What MLB has learned from player feedback is that a system where a handful of calls each game can be challenged is preferable to relying solely on ABS.

“Originally, we thought everybody was going to be wholeheartedly in favor of, ‘If you can get it right every single time, that’s a great idea,’” Manfred said. “One thing we’ve learned in these meetings is that players feel there could be other effects on the game that would be negative if you used it full-blown.

"Those who have played with [ABS] do have a strong preference for the challenge system over ABS calling every pitch, and that has certainly altered our thinking on where we might be headed.”

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And, by the way, ABS would render pitch-framing by catchers a lost art.

“It’s the unintended consequences of ABS,” Manfred said. “The one that is often pointed to, but not the only one, is the framing catcher. ... You could hypothesize a world where instead of a framing catcher who is focused on defense, the catching position becomes a more offensive player. I mean, that alters careers.

"Those are real, legitimate concerns that we need to think all the way through before we jump off that bridge.”

Other topics addressed by Manfred:

— MLB continues to seek an answer for the decline in cable TV viewers. Manfred said he expects Diamond Sports, which has rights to 12 MLB teams but has been in bankruptcy proceedings for a year, to continue operating through this season.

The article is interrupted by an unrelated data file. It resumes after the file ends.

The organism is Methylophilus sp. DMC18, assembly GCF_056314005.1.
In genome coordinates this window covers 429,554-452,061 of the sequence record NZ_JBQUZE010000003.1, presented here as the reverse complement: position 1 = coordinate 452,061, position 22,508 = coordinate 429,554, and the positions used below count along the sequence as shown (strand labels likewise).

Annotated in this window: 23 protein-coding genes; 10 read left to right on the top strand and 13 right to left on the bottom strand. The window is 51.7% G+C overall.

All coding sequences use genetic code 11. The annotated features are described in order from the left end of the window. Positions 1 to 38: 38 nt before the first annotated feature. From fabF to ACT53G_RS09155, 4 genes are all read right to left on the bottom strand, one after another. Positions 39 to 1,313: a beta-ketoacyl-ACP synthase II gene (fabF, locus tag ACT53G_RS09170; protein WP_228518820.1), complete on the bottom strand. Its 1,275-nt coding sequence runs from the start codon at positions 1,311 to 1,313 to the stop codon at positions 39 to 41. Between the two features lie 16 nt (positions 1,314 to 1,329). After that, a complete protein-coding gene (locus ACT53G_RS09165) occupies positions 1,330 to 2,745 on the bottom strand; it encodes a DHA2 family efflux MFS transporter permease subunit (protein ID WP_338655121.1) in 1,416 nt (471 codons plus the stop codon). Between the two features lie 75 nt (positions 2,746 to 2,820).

Manfred is wrestling with determining how to fairly distribute revenue among teams if MLB takes over local rights — which itself is a tall order.

"The conversation about nationalization, I think, is dependent on getting in the relatively short term some body of rights: 14, 15, 16, 17 clubs, and you'd start down the path from there," he said. "I'm not so naive as to believe two weeks from tomorrow I'm going to have all 30."

Read more: Shaikin: As cable TV dies, fans struggle to follow favorite teams, and not just the Dodgers

— MLB is determined to develop a baseball "tacky" enough that pitchers aren't tempted to apply illegal foreign substances to improve grip. However, efforts by Dow Chemical fell short and MLB now will work with longtime partner Rawlings.

"Dow has kind of cried uncle," Manfred said. "They spent a ton of money and worked with us. They were great partners, had a lot of good ideas, and we just were not able to come up with a ball that was playable. We're now focusing our efforts on a tacky ball with the Rawlings people."

— Nike told owners that the new uniforms everyone seems to detest will be altered for 2025. Manfred said that Nike will address "the sweat through and the lack of matching of the gray [colors]."

It's already been announced that uniforms will return to larger lettering on jerseys and that individual pant customization will be available next season.

"It's the first time the owners had heard this directly from Nike," Manfred said. "[Nike] had been consistent with me about taking responsibility."

Read more: See-through pants. 'Knockoff' jerseys. New MLB uniforms trigger complaints, except from Dodgers

— Sites for the 2026 World Baseball Classic will be Miami, Houston, Tokyo and San Juan, Puerto Rico. Miami will host the final for the second tournament in a row.

— The Oakland Athletics must break ground by April in Las Vegas for the team to have a stadium ready for the 2028 season.

— The alarming increase in pitching injuries dovetails into whether MLB players should be participating in the World Baseball Classic and the 2028 Olympics. Regarding the latter, Manfred said he's waiting on a proposal from LA28 chairman Casey Wasserman.

“It’s hard to talk about and be focused on pitching injuries on the one side, and not realize that that issue bleeds over into WBC participation, Olympic participation, whatever,” Manfred said. “Casey kind of owes us a more detailed breakout of what he thinks can happen with respect to the Olympics.”

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This story originally appeared in Los Angeles Times.